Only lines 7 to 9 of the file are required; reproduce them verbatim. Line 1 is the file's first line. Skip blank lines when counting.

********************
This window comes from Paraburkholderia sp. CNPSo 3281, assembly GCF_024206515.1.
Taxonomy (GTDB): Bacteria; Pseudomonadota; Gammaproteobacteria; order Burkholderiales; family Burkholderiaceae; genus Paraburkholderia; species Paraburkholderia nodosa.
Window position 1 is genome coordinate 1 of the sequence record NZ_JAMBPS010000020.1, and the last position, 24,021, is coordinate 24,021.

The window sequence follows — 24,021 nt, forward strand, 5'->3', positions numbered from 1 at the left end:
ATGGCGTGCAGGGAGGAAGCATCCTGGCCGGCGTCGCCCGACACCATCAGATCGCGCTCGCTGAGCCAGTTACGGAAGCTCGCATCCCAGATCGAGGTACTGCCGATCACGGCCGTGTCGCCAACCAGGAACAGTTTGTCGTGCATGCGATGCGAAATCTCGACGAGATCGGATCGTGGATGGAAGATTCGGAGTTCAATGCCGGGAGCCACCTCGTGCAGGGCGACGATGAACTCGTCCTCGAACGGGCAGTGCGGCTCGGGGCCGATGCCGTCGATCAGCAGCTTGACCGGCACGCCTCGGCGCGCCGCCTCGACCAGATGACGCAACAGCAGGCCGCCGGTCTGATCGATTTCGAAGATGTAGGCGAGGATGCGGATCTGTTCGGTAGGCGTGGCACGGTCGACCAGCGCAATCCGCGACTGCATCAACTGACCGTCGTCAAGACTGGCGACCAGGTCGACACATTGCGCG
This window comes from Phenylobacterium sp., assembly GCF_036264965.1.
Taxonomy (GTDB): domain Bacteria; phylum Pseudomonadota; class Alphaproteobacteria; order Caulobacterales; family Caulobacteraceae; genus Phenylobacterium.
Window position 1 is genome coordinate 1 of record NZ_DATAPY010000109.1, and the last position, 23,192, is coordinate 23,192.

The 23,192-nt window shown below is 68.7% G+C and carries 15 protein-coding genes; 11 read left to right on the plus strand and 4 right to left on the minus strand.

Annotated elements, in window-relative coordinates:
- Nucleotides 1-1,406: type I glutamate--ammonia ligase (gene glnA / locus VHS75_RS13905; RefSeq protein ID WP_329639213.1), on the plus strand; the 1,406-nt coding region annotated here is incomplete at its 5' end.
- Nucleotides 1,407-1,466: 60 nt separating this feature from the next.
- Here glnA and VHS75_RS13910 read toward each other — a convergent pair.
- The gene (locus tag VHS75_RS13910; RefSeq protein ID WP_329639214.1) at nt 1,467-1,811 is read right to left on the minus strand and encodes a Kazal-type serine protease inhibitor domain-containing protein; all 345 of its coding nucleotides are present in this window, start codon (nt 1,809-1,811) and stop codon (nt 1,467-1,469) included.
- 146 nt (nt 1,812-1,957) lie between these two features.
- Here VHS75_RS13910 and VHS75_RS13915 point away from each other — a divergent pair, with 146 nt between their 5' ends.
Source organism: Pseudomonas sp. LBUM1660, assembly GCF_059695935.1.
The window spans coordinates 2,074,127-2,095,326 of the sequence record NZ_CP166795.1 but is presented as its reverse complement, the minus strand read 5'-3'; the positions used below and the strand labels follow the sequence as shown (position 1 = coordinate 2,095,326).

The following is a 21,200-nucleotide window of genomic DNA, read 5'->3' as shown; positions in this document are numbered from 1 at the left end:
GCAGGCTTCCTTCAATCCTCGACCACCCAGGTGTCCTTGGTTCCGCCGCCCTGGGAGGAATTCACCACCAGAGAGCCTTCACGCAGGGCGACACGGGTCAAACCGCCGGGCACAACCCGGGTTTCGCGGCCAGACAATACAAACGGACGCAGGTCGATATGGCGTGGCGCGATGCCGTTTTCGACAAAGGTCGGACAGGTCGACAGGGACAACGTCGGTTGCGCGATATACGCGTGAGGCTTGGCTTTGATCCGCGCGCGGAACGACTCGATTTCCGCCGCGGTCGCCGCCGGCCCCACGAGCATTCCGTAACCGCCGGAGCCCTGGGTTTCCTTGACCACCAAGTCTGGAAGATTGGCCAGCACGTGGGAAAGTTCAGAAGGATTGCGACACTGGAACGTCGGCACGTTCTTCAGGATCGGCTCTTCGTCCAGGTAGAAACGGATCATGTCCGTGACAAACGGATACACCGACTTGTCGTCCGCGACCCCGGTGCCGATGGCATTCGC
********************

Taxonomy (GTDB): domain Bacteria; phylum Pseudomonadota; class Alphaproteobacteria; order Caulobacterales; family Caulobacteraceae; genus Phenylobacterium.
Window position 1 is genome coordinate 1 of record NZ_DATAPY010000109.1, and the last position, 23,192, is coordinate 23,192.

The 23,192-nt window shown below is 68.7% G+C and carries 15 protein-coding genes; 11 read left to right on the plus strand and 4 right to left on the minus strand.